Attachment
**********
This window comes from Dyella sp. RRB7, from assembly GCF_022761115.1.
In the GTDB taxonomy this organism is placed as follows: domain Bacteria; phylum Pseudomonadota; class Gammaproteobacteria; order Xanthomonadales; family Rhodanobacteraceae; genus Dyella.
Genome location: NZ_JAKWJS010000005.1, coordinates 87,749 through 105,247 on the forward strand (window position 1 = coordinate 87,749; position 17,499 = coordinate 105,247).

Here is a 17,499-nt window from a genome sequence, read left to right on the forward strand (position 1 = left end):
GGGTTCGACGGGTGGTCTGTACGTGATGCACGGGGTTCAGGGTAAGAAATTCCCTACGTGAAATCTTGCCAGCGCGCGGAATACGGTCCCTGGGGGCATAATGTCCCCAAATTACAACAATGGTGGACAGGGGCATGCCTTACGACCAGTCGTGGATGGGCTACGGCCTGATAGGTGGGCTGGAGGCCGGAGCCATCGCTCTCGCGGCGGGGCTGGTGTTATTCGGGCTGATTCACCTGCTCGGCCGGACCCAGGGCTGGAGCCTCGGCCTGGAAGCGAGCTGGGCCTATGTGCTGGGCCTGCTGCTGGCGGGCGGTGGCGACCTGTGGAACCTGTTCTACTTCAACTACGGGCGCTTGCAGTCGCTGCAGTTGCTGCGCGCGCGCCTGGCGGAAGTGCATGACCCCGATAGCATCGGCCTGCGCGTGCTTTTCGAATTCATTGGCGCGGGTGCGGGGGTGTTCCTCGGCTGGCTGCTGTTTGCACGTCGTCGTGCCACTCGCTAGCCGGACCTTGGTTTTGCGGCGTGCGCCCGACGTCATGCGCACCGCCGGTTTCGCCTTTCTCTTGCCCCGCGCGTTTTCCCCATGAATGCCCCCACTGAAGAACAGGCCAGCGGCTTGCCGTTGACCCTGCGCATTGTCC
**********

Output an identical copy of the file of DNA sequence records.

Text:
This window comes from Dyella sp. RRB7, from assembly GCF_022761115.1.
In the GTDB taxonomy this organism is placed as follows: domain Bacteria; phylum Pseudomonadota; class Gammaproteobacteria; order Xanthomonadales; family Rhodanobacteraceae; genus Dyella.
Genome location: NZ_JAKWJS010000005.1, coordinates 87,749 through 105,247 on the forward strand (window position 1 = coordinate 87,749; position 17,499 = coordinate 105,247).

Here is a 17,499-nt window from a genome sequence, read left to right on the forward strand (position 1 = left end):
GGGTTCGACGGGTGGTCTGTACGTGATGCACGGGGTTCAGGGTAAGAAATTCCCTACGTGAAATCTTGCCAGCGCGCGGAATACGGTCCCTGGGGGCATAATGTCCCCAAATTACAACAATGGTGGACAGGGGCATGCCTTACGACCAGTCGTGGATGGGCTACGGCCTGATAGGTGGGCTGGAGGCCGGAGCCATCGCTCTCGCGGCGGGGCTGGTGTTATTCGGGCTGATTCACCTGCTCGGCCGGACCCAGGGCTGGAGCCTCGGCCTGGAAGCGAGCTGGGCCTATGTGCTGGGCCTGCTGCTGGCGGGCGGTGGCGACCTGTGGAACCTGTTCTACTTCAACTACGGGCGCTTGCAGTCGCTGCAGTTGCTGCGCGCGCGCCTGGCGGAAGTGCATGACCCCGATAGCATCGGCCTGCGCGTGCTTTTCGAATTCATTGGCGCGGGTGCGGGGGTGTTCCTCGGCTGGCTGCTGTTTGCACGTCGTCGTGCCACTCGCTAGCCGGACCTTGGTTTTGCGGCGTGCGCCCGACGTCATGCGCACCGCCGGTTTCGCCTTTCTCTTGCCCCGCGCGTTTTCCCCATGAATGCCCCCACTGAAGAACAGGCCAGCGGCTTGCCGTTGACCCTGCGCATTGTCC